- model and therefore software variants.
- Language specific transformation languages can be systematically derived from given descriptions of modeling languages.
Selected Topic-Specific Publications
[KRW20]Automated semantics-preserving parallel decomposition of finite component and connector architectures.In: Automated Software Engineering, Volume 27, pp. 119-151, Springer, Apr. 2020.
[Hoe18]MontiTrans: Agile, modellgetriebene Entwicklung von und mit domänenspezifischen, kompositionalen Transformationssprachen.Aachener Informatik-Berichte, Software Engineering, Band 36, ISBN 978-3-8440-6322-6, Shaker Verlag, Dec. 2018.
[KR18a]In: Conference on Model Driven Engineering Languages and Systems (MODELS’18), pp. 289-299, ACM, Oct. 2018.
[AHRW17]In: International Conference on Robotic Computing (IRC’17), pp. 172-179, IEEE, Apr. 2017.
[AHRW17b]In: Journal of Software Engineering for Robotics (JOSER), Volume 8(1), pp. 3-16, 2017.
[CFJ+16]Chapman & Hall/CRC Innovations in Software Engineering and Software Development Series, Nov. 2016.
[HRW15]In: Conference on Model Driven Engineering Languages and Systems (MODELS’15), pp. 136-145, ACM/IEEE, 2015.
[RSW+15]In: Software Product Line Conference (SPLC’15), pp. 141-150, ACM, 2015.
[HHR+15]Generating Domain-Specific Transformation Languages for Component & Connector Architecture Descriptions.In: Workshop on Model-Driven Engineering for Component-Based Software Systems (ModComp’15), Volume 1463, pp. 18-23, CEUR Workshop Proceedings, 2015.
[MRR14a]In: Software Engineering 2014, W. Hasselbring, N. C. Ehmke (Eds.), Volume 227, pp. 63-64, LNI, Gesellschaft für Informatik, Köllen Druck+Verlag GmbH, 2014.
[HHK+13]In: Software Product Line Conference (SPLC’13), pp. 22-31, ISBN 978-1-4503-1968-3, ACM, 2013.
[Rum12]Springer Berlin, Jun. 2012.
[HRRS12]In: Large-Scale Complex IT Systems. Development, Operation and Management, 17th Monterey Workshop 2012, pp. 183-208, LNCS 7539, Springer, 2012.
[Wei12]Aachener Informatik-Berichte, Software Engineering, Band 12, ISBN 978-3-8440-1191-3, Shaker Verlag, 2012.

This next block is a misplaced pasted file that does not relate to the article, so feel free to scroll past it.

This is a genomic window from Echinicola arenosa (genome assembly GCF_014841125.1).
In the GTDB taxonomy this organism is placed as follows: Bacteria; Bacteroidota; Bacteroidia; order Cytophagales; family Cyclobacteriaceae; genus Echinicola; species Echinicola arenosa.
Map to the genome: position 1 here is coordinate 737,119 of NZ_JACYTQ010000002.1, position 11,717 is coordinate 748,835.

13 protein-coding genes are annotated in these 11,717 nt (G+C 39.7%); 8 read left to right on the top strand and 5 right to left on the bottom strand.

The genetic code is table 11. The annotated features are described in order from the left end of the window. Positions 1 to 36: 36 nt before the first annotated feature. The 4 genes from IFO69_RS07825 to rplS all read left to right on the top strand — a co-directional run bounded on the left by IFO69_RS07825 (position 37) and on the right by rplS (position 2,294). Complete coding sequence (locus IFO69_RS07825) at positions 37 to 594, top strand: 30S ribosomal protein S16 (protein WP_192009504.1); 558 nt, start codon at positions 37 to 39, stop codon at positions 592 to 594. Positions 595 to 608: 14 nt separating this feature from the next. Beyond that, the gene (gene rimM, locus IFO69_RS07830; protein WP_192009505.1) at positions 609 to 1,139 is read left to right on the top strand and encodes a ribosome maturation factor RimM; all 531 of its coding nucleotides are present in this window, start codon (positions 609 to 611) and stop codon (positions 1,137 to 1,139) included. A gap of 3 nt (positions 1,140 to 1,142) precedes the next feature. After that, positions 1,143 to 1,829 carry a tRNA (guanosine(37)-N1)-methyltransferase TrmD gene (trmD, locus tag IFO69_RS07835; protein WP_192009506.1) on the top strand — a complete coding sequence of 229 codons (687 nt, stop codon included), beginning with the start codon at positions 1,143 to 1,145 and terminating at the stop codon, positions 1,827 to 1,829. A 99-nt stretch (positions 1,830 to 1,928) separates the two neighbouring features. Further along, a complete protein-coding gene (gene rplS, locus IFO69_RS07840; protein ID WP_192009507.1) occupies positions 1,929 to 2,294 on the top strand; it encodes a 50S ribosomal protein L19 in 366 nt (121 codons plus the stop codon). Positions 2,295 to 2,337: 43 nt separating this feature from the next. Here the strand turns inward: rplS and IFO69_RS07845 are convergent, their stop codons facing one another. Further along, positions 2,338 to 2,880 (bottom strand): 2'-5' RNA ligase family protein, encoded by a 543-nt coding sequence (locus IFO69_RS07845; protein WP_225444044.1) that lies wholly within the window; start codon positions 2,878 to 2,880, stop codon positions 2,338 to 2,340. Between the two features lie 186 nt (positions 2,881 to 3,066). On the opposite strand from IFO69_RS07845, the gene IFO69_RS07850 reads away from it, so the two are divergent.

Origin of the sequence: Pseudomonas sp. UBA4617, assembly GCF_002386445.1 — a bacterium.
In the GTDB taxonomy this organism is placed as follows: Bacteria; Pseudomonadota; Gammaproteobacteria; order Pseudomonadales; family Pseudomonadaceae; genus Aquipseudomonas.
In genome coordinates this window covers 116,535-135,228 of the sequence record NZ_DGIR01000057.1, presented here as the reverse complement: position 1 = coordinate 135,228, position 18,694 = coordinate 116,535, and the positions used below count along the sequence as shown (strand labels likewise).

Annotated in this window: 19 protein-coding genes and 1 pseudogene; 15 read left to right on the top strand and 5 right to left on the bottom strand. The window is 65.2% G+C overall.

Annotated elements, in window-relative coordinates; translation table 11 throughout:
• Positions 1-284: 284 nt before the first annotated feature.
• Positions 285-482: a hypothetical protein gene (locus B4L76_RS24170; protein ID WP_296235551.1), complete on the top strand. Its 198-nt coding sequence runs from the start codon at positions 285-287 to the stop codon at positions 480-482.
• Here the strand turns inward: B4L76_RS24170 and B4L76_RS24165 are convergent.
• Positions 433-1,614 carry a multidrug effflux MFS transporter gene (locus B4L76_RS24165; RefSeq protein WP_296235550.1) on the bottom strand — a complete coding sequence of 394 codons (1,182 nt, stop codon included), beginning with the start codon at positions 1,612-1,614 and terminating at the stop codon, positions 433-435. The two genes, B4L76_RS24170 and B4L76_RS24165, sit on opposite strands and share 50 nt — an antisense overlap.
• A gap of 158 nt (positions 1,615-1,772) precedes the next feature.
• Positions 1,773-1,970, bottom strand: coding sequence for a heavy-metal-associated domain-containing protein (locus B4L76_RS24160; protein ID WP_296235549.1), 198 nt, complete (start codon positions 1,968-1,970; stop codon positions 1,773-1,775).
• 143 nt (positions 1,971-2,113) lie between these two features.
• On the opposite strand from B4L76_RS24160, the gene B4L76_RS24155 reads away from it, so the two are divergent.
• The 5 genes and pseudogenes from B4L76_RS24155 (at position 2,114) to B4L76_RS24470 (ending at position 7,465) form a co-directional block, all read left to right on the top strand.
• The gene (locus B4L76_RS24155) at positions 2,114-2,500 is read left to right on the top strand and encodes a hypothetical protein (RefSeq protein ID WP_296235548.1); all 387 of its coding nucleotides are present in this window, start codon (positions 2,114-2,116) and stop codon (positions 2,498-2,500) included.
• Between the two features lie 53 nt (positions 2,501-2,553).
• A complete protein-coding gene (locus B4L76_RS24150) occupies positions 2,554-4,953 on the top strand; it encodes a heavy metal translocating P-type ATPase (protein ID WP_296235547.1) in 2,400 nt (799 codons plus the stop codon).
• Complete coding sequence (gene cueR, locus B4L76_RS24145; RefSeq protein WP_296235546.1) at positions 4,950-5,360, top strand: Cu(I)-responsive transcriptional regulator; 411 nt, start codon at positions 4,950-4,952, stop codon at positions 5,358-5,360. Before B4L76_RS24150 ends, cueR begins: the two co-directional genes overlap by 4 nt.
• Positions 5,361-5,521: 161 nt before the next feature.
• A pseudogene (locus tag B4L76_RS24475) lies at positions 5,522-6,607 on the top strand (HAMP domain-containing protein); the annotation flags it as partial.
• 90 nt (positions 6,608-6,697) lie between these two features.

[MRR11e]In: Conference on Model Driven Engineering Languages and Systems (MODELS’11), pp. 592-607, LNCS 6981, Springer, 2011.
[HRR+11]In: Software Product Lines Conference (SPLC’11), pp. 150-159, ISBN 978-1-4577-1029-2, IEEE, 2011.
[MRR11d]In: Conference on Foundations of Software Engineering (ESEC/FSE ’11), pp. 179-189, ACM, 2011.
[HRRS11]In: Tagungsband des Dagstuhl-Workshop MBEES: Modellbasierte Entwicklung eingebetteterSysteme VII, pp. 1 - 10, fortiss GmbH, 2011.
[MMR10]In: IEEE Computer, Volume 43(5), pp. 42-48, IEEE, May 2010.
[LRSS10]In: Model-Based Engineering of Embedded Real-Time Systems Workshop (MBEERTS’10), pp. 241-270, LNCS 6100, Springer, 2010.
[MRR10]In: Proceedings Int. Workshop on Models and Evolution (ME’10), pp. 194-203, LNCS 6627, Springer, 2010.
[Rum04c]In: Workshop on Radical Innovations of Software and Systems Engineering in the Future (RISSEF’02), pp. 297-309, LNCS 2941, Springer, Oct. 2004.
[PR03]In: Practical Foundations of Business and System Specifications, Kilov, H. and Baclavski, K. (Eds.), pp. 281-297, Kluwer Academic Publishers, 2003.
[PR01]In: Tenth OOPSLA Workshop on Behavioral Semantics. Tampa Bay, Florida, USA, October 15, Kilov, H. and Baclavski, K. (Eds.), Northeastern University, 2001.
[PR99]In: Congress on Formal Methods in the Development of Computing System (FM’99), pp. 96-115, LNCS 1708, Springer, 1999.
[KPR97]In: Workshop on Feature Interactions in Telecommunications Networks and Distributed Systems, pp. 284-297, ISBN 90-5199-347-1, IOS-Press, 1997.
[PR94]In: Proceedings of the Industrial Benefit of Formal Methods (FME’94), pp. 154-174, LNCS 873, Springer, 1994.
- Agile Model-Based Software Engineering
- Domain-Specific Languages (DSLs)
- Generative Software Engineering
- MontiCore - Language Workbench
- Semantics of Modeling Languages
- Software Language Engineering (SLE)
- Unified Modeling Language (UML)
- Variability & Software Product Lines (SPL)